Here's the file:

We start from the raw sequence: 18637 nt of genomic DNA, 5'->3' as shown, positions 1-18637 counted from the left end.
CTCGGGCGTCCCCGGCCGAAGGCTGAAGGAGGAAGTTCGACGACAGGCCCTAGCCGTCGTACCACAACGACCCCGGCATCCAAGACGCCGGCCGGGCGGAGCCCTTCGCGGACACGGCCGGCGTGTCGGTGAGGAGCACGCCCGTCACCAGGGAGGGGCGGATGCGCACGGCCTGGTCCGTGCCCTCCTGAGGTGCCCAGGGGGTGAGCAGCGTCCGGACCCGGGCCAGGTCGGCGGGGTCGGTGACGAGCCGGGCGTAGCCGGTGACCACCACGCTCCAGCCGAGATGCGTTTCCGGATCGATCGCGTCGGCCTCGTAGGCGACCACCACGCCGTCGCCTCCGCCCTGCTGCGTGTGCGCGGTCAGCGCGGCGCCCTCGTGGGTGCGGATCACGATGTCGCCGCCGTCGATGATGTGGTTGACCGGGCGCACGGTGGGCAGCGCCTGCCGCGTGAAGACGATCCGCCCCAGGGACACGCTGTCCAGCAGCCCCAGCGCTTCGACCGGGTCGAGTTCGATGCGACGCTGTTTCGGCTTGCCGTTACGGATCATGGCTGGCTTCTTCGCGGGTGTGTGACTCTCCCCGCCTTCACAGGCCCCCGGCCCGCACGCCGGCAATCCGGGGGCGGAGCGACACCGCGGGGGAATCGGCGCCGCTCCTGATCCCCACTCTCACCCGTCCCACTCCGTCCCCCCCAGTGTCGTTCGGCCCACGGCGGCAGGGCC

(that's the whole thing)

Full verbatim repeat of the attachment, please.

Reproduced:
We start from the raw sequence: 18637 nt of genomic DNA, 5'->3' as shown, positions 1-18637 counted from the left end.
CTCGGGCGTCCCCGGCCGAAGGCTGAAGGAGGAAGTTCGACGACAGGCCCTAGCCGTCGTACCACAACGACCCCGGCATCCAAGACGCCGGCCGGGCGGAGCCCTTCGCGGACACGGCCGGCGTGTCGGTGAGGAGCACGCCCGTCACCAGGGAGGGGCGGATGCGCACGGCCTGGTCCGTGCCCTCCTGAGGTGCCCAGGGGGTGAGCAGCGTCCGGACCCGGGCCAGGTCGGCGGGGTCGGTGACGAGCCGGGCGTAGCCGGTGACCACCACGCTCCAGCCGAGATGCGTTTCCGGATCGATCGCGTCGGCCTCGTAGGCGACCACCACGCCGTCGCCTCCGCCCTGCTGCGTGTGCGCGGTCAGCGCGGCGCCCTCGTGGGTGCGGATCACGATGTCGCCGCCGTCGATGATGTGGTTGACCGGGCGCACGGTGGGCAGCGCCTGCCGCGTGAAGACGATCCGCCCCAGGGACACGCTGTCCAGCAGCCCCAGCGCTTCGACCGGGTCGAGTTCGATGCGACGCTGTTTCGGCTTGCCGTTACGGATCATGGCTGGCTTCTTCGCGGGTGTGTGACTCTCCCCGCCTTCACAGGCCCCCGGCCCGCACGCCGGCAATCCGGGGGCGGAGCGACACCGCGGGGGAATCGGCGCCGCTCCTGATCCCCACTCTCACCCGTCCCACTCCGTCCCCCCCAGTGTCGTTCGGCCCACGGCGGCAGGGCC